postheadericon Which Way? - Basic Navigation Strategies

 

by Roy Hiller

Finding your way around a Rogaine map is not such an easy task. A long time Rogainer, Roy Hiller, lays out some basic strategies and skills for tackling the navigation challenge.

You have worked out in advance which controls you hope to visit and the order in which to do it. Now comes the start and off you go. As there are few controls very close to the hash house, you may find yourselves following a mob for a while, but before long you will have to navigate. The question is how?

An orienteering compass is your only permitted tool : hopefully you have learned how to use it. If not, place the compass on the map with the long edge parallel with the route you want to follow, then rotate the central dial until the big north arrow points to the magnetic north on the map. Now, hold the compass in front of you - facing ahead - and turn yourself until the red needle is aligned with the big north arrow on the dial. Now, if you walk straight ahead you are going towards your goal!

Clear as mud? Ask an official how to do it - before the start.

So, you have started and soon the crowds thin and you have to choose which way to go. If the ground is flat and open, by all means rely primarily on your compass for direction, and use “pace counting” to tell the distance. When pace counting it is best to count in double paces eg. 1,2,3.. each time your left foot touches ground. Each such double pace will be rather less than two metres, depending on the length of your stride. Work this out in advance, but remember that as you climb hills your stride is shortened, likewise as you go through bush and towards the end of a long day it is surprisingly very much shorter.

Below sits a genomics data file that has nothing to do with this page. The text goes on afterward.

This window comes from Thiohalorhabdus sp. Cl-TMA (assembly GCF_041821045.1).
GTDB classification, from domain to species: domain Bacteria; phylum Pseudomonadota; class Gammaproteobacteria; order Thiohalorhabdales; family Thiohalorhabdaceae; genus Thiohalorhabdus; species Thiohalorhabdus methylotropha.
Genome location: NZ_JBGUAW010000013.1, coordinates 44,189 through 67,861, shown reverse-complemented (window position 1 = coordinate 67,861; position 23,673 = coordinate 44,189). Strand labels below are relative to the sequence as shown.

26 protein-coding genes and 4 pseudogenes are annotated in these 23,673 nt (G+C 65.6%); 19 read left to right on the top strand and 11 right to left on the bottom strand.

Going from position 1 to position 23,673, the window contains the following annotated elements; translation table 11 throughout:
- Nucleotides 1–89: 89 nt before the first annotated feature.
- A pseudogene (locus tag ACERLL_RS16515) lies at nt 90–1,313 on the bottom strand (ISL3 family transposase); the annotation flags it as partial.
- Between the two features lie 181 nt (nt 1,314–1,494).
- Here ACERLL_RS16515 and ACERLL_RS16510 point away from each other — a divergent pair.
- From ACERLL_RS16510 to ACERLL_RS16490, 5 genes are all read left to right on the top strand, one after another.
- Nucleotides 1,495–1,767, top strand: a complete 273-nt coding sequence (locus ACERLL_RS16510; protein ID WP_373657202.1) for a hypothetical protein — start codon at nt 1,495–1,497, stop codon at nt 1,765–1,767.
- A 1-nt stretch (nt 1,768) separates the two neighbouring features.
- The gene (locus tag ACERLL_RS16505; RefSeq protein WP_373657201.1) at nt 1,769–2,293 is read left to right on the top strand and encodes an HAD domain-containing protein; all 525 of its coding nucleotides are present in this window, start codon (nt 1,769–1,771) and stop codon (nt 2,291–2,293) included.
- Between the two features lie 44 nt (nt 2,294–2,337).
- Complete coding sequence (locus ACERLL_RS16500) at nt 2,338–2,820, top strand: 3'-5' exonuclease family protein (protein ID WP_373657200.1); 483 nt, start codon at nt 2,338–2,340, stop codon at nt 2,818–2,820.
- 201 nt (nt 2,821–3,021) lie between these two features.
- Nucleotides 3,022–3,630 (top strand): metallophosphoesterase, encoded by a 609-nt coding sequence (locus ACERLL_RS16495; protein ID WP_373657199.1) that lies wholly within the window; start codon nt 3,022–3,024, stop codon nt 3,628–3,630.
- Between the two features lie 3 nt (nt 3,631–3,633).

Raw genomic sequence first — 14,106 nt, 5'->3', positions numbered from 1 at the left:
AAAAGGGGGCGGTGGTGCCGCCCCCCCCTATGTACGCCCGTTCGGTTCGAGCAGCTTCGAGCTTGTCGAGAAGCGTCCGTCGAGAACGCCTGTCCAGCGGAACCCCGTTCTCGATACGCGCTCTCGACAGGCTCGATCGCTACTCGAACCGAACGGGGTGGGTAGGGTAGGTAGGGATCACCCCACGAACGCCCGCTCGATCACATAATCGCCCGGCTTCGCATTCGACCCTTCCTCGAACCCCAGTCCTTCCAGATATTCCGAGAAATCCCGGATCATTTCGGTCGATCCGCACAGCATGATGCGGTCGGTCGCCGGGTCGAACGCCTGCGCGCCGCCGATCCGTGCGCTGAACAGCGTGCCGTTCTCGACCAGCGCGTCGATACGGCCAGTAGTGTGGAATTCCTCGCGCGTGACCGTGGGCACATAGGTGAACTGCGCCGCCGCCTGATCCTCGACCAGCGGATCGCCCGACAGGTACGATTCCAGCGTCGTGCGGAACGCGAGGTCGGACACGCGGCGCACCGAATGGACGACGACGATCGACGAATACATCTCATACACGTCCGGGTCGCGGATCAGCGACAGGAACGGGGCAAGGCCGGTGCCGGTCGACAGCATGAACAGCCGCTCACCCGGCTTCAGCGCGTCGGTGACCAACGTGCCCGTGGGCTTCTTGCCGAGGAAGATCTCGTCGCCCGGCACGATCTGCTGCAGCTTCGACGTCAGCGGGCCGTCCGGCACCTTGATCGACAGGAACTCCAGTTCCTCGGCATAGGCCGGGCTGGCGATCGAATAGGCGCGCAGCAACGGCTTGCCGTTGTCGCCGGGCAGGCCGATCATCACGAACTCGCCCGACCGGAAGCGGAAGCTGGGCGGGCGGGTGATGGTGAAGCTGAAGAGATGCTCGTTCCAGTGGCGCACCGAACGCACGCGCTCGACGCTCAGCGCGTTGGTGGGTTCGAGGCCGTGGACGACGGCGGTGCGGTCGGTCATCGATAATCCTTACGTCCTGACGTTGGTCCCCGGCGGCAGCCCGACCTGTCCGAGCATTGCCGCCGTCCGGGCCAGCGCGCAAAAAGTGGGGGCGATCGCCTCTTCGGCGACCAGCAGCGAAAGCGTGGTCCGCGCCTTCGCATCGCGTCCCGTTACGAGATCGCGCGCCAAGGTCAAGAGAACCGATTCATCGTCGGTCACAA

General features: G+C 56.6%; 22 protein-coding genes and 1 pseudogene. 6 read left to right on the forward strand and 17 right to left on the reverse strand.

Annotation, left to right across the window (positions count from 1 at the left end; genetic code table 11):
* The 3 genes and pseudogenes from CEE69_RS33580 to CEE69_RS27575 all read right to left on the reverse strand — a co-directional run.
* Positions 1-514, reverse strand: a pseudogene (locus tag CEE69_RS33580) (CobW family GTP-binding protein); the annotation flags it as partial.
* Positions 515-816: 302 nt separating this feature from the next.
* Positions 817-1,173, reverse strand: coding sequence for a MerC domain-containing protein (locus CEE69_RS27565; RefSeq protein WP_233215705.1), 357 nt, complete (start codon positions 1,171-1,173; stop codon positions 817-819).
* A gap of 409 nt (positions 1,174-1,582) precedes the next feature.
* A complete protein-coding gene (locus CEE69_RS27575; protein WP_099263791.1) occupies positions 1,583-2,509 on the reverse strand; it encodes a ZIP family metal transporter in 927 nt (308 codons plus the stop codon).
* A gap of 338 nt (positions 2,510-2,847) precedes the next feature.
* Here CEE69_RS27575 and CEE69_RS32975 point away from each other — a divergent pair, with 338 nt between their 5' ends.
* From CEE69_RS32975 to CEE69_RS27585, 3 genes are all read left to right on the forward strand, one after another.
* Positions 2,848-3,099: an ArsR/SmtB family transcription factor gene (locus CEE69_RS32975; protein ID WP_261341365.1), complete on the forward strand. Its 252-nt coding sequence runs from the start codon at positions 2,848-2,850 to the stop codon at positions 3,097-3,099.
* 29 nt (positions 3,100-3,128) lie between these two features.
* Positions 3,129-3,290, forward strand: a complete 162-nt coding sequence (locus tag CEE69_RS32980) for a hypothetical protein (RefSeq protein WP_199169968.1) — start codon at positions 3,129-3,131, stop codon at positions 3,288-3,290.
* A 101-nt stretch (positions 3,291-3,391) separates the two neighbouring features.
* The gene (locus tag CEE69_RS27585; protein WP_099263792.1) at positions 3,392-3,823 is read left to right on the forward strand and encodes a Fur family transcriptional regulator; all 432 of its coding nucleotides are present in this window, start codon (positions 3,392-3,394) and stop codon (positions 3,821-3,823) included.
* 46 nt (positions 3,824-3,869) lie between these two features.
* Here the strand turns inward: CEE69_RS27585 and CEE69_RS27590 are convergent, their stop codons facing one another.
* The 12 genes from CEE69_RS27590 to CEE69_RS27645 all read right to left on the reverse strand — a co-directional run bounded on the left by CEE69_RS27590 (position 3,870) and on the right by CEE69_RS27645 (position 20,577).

As I said, use compass and pacing when your route is clear and open. But, it hardly ever is! A straight line may be the shortest route, but it is seldom the easiest or the fastest.

Use your map to work out the easiest route. This generally means avoiding hills, thick bush, deep gullies, wide rivers and such like obstructions. Choose the best overall route between each control. Experience will tell you that in some areas flat, lateritic hill tops are open, in others prickly; sometimes casuarinas indicate rock sheets; that open wandoo is, here, good going just below scarps; that the big streams are, here, lined with impenatrables, etc. Meanwhile, enjoy learning such things in the bush.

Major mapped features are important landmarks. Look for them, aim for them and use them. Especially useful are line features such as tracks, streams and fences. But you need to know where on the “line” you are. This may be achieved by following it down to a recognisable point such as a junction. But, make sure that you don’t follow it the wrong way; avoid this by aiming off - ie by approaching the line feature a bit to one side of the seeming best route, so that you know which way to turn on arrival.

Contours are very often the most useful features shown on your map. Use them to identify hills, valleys, steep pitches, summits etc. Learn to distinguish big features from small. Check the direction of ridges (e.g) with your compass and make sure that you can tell up from down. If in doubt, find a stream on the map which means valley bottom, or a summit and work out from that which way up you are.

Now you are getting on! But, don’t get too smart. The best route may be a track.

As you get close to a control, you may find that you have to take great care to read map detail. The control should be very near the centre of the marked circle, but read the description too. And remember that the control feature itself may or may not be on the map. The key words are usually “the” and “a”. “The 2 metre boulder”, will be shown on the map. “A 2 metre boulder” will not be shown, but you should be able to find it in the middle of the circle.

I could go on, but I lack space - and I don’t want you to beat me on your first event! Have fun, anyway.

 

Last Updated (Sunday, 04 July 2010 16:04)

 
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